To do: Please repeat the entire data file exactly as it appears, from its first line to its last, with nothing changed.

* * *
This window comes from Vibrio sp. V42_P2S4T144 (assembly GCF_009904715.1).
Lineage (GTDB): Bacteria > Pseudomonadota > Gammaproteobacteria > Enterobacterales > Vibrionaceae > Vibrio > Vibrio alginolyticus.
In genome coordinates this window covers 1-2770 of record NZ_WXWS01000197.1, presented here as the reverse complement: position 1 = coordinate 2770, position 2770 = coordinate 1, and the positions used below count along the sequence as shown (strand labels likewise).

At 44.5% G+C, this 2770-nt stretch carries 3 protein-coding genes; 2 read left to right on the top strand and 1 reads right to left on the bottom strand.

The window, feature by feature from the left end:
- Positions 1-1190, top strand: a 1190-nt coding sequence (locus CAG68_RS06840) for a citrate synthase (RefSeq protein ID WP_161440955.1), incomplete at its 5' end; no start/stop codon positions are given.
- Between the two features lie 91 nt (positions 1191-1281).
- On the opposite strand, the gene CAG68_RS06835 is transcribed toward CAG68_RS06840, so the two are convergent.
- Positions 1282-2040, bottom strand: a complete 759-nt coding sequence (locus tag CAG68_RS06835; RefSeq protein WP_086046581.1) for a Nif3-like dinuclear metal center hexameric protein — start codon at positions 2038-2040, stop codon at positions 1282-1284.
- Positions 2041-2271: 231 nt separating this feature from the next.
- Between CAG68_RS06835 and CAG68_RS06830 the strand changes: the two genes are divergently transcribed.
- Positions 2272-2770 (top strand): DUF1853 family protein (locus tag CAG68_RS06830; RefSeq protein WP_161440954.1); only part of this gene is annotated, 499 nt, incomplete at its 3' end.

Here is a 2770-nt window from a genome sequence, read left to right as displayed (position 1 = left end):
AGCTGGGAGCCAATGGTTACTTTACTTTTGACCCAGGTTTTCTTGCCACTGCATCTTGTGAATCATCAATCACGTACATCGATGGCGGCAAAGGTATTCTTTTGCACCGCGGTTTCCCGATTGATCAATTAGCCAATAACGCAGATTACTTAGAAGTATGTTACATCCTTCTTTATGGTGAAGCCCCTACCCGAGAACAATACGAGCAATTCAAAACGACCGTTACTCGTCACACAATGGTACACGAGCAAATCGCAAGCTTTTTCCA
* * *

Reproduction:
This window comes from Vibrio sp. V42_P2S4T144 (assembly GCF_009904715.1).
Lineage (GTDB): Bacteria > Pseudomonadota > Gammaproteobacteria > Enterobacterales > Vibrionaceae > Vibrio > Vibrio alginolyticus.
In genome coordinates this window covers 1-2770 of record NZ_WXWS01000197.1, presented here as the reverse complement: position 1 = coordinate 2770, position 2770 = coordinate 1, and the positions used below count along the sequence as shown (strand labels likewise).

At 44.5% G+C, this 2770-nt stretch carries 3 protein-coding genes; 2 read left to right on the top strand and 1 reads right to left on the bottom strand.

The window, feature by feature from the left end:
- Positions 1-1190, top strand: a 1190-nt coding sequence (locus CAG68_RS06840) for a citrate synthase (RefSeq protein ID WP_161440955.1), incomplete at its 5' end; no start/stop codon positions are given.
- Between the two features lie 91 nt (positions 1191-1281).
- On the opposite strand, the gene CAG68_RS06835 is transcribed toward CAG68_RS06840, so the two are convergent.
- Positions 1282-2040, bottom strand: a complete 759-nt coding sequence (locus tag CAG68_RS06835; RefSeq protein WP_086046581.1) for a Nif3-like dinuclear metal center hexameric protein — start codon at positions 2038-2040, stop codon at positions 1282-1284.
- Positions 2041-2271: 231 nt separating this feature from the next.
- Between CAG68_RS06835 and CAG68_RS06830 the strand changes: the two genes are divergently transcribed.
- Positions 2272-2770 (top strand): DUF1853 family protein (locus tag CAG68_RS06830; RefSeq protein WP_161440954.1); only part of this gene is annotated, 499 nt, incomplete at its 3' end.

Here is a 2770-nt window from a genome sequence, read left to right as displayed (position 1 = left end):
AGCTGGGAGCCAATGGTTACTTTACTTTTGACCCAGGTTTTCTTGCCACTGCATCTTGTGAATCATCAATCACGTACATCGATGGCGGCAAAGGTATTCTTTTGCACCGCGGTTTCCCGATTGATCAATTAGCCAATAACGCAGATTACTTAGAAGTATGTTACATCCTTCTTTATGGTGAAGCCCCTACCCGAGAACAATACGAGCAATTCAAAACGACCGTTACTCGTCACACAATGGTACACGAGCAAATCGCAAGCTTTTTCCA